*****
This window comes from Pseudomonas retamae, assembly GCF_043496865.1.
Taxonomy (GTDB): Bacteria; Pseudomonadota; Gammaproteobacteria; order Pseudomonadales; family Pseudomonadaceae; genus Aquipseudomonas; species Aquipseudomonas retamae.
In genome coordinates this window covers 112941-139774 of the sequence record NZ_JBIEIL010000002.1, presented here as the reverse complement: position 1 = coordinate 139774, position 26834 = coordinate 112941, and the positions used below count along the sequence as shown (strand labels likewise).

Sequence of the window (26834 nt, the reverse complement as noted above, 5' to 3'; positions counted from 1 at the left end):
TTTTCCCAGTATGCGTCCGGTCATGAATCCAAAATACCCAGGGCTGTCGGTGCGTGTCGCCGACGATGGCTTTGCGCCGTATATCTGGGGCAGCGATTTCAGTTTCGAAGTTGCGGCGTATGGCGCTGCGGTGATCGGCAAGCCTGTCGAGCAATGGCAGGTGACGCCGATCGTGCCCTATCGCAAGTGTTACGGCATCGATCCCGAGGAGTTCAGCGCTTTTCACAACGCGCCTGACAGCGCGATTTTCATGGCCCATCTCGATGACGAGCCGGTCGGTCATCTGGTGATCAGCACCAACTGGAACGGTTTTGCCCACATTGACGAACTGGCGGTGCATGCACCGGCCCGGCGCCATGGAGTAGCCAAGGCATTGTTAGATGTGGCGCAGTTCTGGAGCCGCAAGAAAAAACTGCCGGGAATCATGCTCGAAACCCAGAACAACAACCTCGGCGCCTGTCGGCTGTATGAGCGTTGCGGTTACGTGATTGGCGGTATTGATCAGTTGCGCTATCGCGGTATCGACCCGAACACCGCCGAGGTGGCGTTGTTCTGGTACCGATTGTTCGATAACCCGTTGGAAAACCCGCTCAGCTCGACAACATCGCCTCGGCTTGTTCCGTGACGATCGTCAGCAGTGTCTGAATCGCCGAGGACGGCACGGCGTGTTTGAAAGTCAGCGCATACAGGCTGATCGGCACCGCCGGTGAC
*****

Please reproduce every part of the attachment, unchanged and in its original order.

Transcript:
This window comes from Pseudomonas retamae, assembly GCF_043496865.1.
Taxonomy (GTDB): Bacteria; Pseudomonadota; Gammaproteobacteria; order Pseudomonadales; family Pseudomonadaceae; genus Aquipseudomonas; species Aquipseudomonas retamae.
In genome coordinates this window covers 112941-139774 of the sequence record NZ_JBIEIL010000002.1, presented here as the reverse complement: position 1 = coordinate 139774, position 26834 = coordinate 112941, and the positions used below count along the sequence as shown (strand labels likewise).

Sequence of the window (26834 nt, the reverse complement as noted above, 5' to 3'; positions counted from 1 at the left end):
TTTTCCCAGTATGCGTCCGGTCATGAATCCAAAATACCCAGGGCTGTCGGTGCGTGTCGCCGACGATGGCTTTGCGCCGTATATCTGGGGCAGCGATTTCAGTTTCGAAGTTGCGGCGTATGGCGCTGCGGTGATCGGCAAGCCTGTCGAGCAATGGCAGGTGACGCCGATCGTGCCCTATCGCAAGTGTTACGGCATCGATCCCGAGGAGTTCAGCGCTTTTCACAACGCGCCTGACAGCGCGATTTTCATGGCCCATCTCGATGACGAGCCGGTCGGTCATCTGGTGATCAGCACCAACTGGAACGGTTTTGCCCACATTGACGAACTGGCGGTGCATGCACCGGCCCGGCGCCATGGAGTAGCCAAGGCATTGTTAGATGTGGCGCAGTTCTGGAGCCGCAAGAAAAAACTGCCGGGAATCATGCTCGAAACCCAGAACAACAACCTCGGCGCCTGTCGGCTGTATGAGCGTTGCGGTTACGTGATTGGCGGTATTGATCAGTTGCGCTATCGCGGTATCGACCCGAACACCGCCGAGGTGGCGTTGTTCTGGTACCGATTGTTCGATAACCCGTTGGAAAACCCGCTCAGCTCGACAACATCGCCTCGGCTTGTTCCGTGACGATCGTCAGCAGTGTCTGAATCGCCGAGGACGGCACGGCGTGTTTGAAAGTCAGCGCATACAGGCTGATCGGCACCGCCGGTGAC